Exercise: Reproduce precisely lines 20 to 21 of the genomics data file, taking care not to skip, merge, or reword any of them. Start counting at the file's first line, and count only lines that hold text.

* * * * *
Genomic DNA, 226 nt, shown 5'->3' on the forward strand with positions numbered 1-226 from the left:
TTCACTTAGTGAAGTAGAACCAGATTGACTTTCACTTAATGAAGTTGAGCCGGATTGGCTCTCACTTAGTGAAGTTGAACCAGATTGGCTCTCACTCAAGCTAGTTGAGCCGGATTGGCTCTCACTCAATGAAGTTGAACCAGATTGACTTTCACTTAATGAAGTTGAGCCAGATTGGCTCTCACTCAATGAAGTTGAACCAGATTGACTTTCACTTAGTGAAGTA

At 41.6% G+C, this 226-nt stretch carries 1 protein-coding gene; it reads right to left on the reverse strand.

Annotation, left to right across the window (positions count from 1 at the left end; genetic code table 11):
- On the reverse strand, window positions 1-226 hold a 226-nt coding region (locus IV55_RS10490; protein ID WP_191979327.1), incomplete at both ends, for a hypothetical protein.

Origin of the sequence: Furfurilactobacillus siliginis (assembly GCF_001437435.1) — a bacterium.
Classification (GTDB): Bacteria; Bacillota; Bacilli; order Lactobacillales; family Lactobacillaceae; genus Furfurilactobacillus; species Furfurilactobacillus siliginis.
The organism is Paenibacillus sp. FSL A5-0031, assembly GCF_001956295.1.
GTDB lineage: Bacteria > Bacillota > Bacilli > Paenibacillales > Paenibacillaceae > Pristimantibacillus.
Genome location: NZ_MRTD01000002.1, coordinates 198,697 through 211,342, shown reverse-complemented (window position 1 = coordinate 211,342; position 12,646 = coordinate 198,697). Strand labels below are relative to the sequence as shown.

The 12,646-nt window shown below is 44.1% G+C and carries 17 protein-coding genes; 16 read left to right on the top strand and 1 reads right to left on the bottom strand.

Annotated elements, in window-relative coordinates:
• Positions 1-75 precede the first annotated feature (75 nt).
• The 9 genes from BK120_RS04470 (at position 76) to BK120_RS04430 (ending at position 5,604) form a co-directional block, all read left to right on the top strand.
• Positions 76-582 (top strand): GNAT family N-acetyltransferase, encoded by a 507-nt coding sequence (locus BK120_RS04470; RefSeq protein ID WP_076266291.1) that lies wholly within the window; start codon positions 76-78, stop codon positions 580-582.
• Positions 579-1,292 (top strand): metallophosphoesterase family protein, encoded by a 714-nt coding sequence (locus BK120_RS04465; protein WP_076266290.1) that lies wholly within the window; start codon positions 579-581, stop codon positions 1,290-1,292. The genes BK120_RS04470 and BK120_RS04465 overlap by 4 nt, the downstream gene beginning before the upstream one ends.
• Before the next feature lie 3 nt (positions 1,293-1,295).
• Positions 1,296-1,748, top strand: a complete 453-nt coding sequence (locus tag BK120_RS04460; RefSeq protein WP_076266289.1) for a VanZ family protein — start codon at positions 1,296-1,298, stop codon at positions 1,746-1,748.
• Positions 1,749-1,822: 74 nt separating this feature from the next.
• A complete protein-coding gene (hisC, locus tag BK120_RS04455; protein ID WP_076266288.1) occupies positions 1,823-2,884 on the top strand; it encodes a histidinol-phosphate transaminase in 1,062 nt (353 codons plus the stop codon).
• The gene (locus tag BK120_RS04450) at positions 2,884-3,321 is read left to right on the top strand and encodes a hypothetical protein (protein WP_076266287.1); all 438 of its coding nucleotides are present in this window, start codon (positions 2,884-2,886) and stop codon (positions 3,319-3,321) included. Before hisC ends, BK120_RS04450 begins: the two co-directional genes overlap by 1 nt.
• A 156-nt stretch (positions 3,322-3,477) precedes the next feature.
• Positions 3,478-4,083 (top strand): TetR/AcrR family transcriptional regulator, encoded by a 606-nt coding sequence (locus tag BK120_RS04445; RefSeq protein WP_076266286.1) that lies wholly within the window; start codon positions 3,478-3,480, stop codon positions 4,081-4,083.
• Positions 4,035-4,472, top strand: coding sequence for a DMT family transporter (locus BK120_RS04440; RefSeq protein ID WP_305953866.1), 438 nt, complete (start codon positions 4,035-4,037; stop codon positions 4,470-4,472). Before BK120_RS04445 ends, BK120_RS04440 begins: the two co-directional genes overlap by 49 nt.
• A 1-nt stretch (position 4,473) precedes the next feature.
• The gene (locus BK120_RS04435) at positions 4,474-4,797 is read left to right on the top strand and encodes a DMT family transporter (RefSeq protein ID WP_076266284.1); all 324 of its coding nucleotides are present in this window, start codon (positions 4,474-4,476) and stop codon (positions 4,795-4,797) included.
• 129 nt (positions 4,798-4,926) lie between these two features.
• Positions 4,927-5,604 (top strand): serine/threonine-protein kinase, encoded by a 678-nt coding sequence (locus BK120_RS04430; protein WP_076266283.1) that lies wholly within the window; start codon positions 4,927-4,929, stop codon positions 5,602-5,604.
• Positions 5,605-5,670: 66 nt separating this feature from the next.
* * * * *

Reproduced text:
• A complete protein-coding gene (hisC, locus tag BK120_RS04455; protein ID WP_076266288.1) occupies positions 1,823-2,884 on the top strand; it encodes a histidinol-phosphate transaminase in 1,062 nt (353 codons plus the stop codon).
• The gene (locus tag BK120_RS04450) at positions 2,884-3,321 is read left to right on the top strand and encodes a hypothetical protein (protein WP_076266287.1); all 438 of its coding nucleotides are present in this window, start codon (positions 2,884-2,886) and stop codon (positions 3,319-3,321) included. Before hisC ends, BK120_RS04450 begins: the two co-directional genes overlap by 1 nt.